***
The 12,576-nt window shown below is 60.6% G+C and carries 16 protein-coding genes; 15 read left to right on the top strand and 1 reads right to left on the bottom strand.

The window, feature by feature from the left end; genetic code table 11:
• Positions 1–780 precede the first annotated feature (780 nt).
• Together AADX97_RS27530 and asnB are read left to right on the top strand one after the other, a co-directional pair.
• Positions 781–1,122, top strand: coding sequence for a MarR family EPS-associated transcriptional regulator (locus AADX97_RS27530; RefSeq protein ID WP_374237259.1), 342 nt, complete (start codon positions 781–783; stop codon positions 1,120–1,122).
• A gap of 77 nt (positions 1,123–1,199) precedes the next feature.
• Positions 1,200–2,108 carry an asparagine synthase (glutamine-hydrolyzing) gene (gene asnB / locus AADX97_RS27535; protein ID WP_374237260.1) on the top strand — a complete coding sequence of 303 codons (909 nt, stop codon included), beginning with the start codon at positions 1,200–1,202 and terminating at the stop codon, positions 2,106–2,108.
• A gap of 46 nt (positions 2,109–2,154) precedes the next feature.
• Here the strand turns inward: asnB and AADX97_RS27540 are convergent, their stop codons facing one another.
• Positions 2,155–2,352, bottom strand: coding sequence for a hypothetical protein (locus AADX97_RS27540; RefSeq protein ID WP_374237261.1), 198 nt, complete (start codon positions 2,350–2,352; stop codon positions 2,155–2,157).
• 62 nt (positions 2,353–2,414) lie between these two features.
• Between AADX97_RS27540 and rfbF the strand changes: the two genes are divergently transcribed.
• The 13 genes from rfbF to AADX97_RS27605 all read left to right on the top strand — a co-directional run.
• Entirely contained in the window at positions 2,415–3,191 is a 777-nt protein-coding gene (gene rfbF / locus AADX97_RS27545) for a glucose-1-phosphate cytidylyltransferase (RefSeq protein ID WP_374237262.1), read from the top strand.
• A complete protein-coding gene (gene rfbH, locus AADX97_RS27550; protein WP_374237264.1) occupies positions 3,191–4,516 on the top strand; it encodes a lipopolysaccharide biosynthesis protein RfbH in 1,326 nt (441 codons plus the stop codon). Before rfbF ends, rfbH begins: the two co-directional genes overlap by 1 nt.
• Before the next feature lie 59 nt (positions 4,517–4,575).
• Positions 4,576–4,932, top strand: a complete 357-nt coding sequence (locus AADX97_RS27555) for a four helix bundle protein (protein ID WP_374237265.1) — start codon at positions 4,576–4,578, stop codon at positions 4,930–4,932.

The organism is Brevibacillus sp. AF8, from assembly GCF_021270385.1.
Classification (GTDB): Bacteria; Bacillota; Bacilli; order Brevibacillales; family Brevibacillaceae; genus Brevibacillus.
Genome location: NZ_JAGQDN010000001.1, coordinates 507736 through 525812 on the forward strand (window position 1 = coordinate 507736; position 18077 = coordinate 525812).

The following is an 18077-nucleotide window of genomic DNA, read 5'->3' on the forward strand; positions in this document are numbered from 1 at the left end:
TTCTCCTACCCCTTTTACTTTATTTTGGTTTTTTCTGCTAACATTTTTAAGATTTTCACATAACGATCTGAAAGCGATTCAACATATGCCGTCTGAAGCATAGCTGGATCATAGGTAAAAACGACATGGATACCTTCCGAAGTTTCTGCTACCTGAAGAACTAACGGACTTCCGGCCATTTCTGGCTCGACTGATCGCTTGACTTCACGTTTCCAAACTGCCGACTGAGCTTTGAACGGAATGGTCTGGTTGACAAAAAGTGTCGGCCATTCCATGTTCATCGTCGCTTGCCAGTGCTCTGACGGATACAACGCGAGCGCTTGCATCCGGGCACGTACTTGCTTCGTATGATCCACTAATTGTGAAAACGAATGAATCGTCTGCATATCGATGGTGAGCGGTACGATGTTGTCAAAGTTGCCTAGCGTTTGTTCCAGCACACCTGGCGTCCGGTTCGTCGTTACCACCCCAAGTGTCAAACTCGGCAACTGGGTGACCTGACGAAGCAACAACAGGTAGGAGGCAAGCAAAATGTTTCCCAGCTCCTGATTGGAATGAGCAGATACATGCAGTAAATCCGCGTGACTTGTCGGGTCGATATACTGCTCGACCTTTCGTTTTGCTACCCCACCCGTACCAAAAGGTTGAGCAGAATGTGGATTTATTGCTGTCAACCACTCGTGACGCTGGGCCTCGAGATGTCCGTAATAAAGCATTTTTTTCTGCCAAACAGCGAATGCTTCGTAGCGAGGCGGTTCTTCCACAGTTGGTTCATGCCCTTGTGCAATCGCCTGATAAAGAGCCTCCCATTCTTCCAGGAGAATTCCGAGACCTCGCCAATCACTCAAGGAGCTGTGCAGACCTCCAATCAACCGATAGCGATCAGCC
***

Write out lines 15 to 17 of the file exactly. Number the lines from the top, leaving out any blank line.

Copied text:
• A complete protein-coding gene (gene rfbH, locus AADX97_RS27550; protein WP_374237264.1) occupies positions 3,191–4,516 on the top strand; it encodes a lipopolysaccharide biosynthesis protein RfbH in 1,326 nt (441 codons plus the stop codon). Before rfbF ends, rfbH begins: the two co-directional genes overlap by 1 nt.
• Before the next feature lie 59 nt (positions 4,517–4,575).
• Positions 4,576–4,932, top strand: a complete 357-nt coding sequence (locus AADX97_RS27555) for a four helix bundle protein (protein ID WP_374237265.1) — start codon at positions 4,576–4,578, stop codon at positions 4,930–4,932.